10 Fantastic Things To Do In Monroe, Louisiana 

Anchored by the Ouachita River, Bayou Desiard, and Interstate 20, Monroe, Louisiana, has an enviable location with many great reasons to stop and visit for a while. 

It must be noted that Monroe and neighboring West Monroe consider themselves to be tightly linked, and the legal lines separating the two are becoming increasingly invisible. The two towns complement each other in attractions and offerings for residents and visitors alike. From duck calls to World War II navigators and from Coca-Cola bottlers to natural resources, Monroe-West Monroe provides much to learn and many sources of entertainment.

Here are 10 things I had a chance to experience during my recent visit that I would love to share with you and recommend for your future itinerary.

Note: I was hosted for my visit by Monroe-WestMonroe.org, but all opinions are my own.

1. Biedenharn Museum & Gardens 

Coca-Cola may have begun its life being served as a medicinal drink in an Atlanta soda fountain in 1886, but the immediate fondness for the product led Joseph A. Biedenharn to devise a way to bottle the product in 1894, making it portable and skyrocketing the number of Coca-Cola consumers. Biedenharn’s first bottling operation was set up in Vicksburg, Mississippi, but he moved his family and the whole plant to Monroe in 1913. Visitors are now able to browse a retail shop full of Coke-themed merchandise while sipping a 5-cent bottle of Coke.

Pro Tip: Be sure to have a nickel. That’s the only coin the vending machine will accept. 

The family mansion, immaculate gardens, and a Bible museum are also available to tour while you’re at the Biedenharn Museum & Gardens at 2000 Riverside Drive in Monroe. Joseph Biedenharn’s daughter, Emy-Lou, decorated the rooms to suit her taste, and those choices remain today. She was a famous opera singer who performed many times in Europe. On the tour, you can hear a recording of her lovely voice. The Bible Museum contains a Gutenberg leaf in addition to a large collection of historically important Bibles and an exhibition of Russian icons.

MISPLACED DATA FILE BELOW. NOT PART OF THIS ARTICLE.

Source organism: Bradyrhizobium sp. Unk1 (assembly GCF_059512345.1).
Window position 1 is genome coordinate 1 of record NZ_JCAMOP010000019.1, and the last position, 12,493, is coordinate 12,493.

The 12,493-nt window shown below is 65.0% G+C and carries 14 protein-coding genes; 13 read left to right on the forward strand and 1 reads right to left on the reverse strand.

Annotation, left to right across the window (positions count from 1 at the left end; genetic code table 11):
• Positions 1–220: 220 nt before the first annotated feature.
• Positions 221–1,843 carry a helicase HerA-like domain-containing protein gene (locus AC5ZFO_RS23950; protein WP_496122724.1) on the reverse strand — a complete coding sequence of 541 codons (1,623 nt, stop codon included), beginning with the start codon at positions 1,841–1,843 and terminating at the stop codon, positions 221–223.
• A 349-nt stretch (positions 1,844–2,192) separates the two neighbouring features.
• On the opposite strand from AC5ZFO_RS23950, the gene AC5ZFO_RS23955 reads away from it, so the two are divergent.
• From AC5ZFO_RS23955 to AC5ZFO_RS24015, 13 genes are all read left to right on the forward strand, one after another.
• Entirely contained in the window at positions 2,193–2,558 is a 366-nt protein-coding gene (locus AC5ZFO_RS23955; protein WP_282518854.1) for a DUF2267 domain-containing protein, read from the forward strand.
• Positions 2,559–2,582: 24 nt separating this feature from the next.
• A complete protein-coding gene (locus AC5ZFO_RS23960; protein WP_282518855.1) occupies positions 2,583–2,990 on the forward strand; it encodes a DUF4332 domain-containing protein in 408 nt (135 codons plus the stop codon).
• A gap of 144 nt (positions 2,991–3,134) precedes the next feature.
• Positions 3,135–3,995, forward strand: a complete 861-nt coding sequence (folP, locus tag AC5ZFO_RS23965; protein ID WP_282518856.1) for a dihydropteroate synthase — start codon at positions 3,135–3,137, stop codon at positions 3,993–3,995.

Chennault Aviation & Military Museum CEO Nell Calloway with a likeness of her grandfather, General Claire Chennault

(Photo Credit: Connie Pearson)

2. Chennault Aviation & Military Museum 

The Chennault Aviation & Military Museum is another attraction in Monroe-West Monroe with a family connection. Nell Calloway, the granddaughter of General Claire Chennault, is the president and CEO of the Chennault Aviation & Military Museum on Kansas Lane in Monroe. The grounds of the museum were once part of the World War II Selman Army Airfield Navigation School where more than 15,000 navigators were trained for the war effort. The building has been renovated and is filled with exhibits and artifacts representing military involvement from World War I to the present day. 

General Chennault was the leader of the Flying Tigers fighter squadron, and a portion of the museum is dedicated to his story and the importance of his military contributions. You’ll also learn about the beginnings of Delta Airlines.

The building is in the shape of an H. It looks small from the outside but is surprisingly large inside. Everything on display has been donated or is on loan. The museum can be toured free of charge from Tuesday through Saturday, but donations are gladly accepted. Allow several hours to fully appreciate this museum.

3. Duck Commander Warehouse 

Who would have believed that a product as simple as a duck call could lead to a hit television show and a multi-million-dollar brand known as Duck Commander and Buck Commander? The Robertson family with their easy camaraderie and down-to-earth values attracted millions of viewers to watch the antics of the bearded men of the family and the women who cooked and cared for them.  

The warehouse has clothing, duck calls, memorabilia from the show, food products, and other items for sale. For a full tour that comes with a free duck call, the admission charge is $20. Tours are offered Monday through Saturday from 9:30 to 3:30 and start at 117 Kings Lane in West Monroe. 

Malone Stadium, named for former coach James L. Malone, seats nearly 30,000 ULM Warhawks fans.

(Photo Credit: Connie Pearson)

4. Spend Time On The Campus Of The University Of Louisiana Monroe 

The University of Louisiana Monroe enrolls slightly more than 5,000 undergraduate students each year in degree programs ranging from liberal arts to pharmacy. ULM welcomes friends and foes to its athletic events at Malone Stadium, Warhawk Field, and Fant-Ewing Coliseum or to music and visual arts events at Biedenharn Hall. 

A drive through the campus is a way to feel young again without spending a dime. Check the calendar for scheduled events when you visit Monroe-West Monroe. Buy and wear some gold and maroon fan gear while you’re on campus, and everyone will think you fit right in.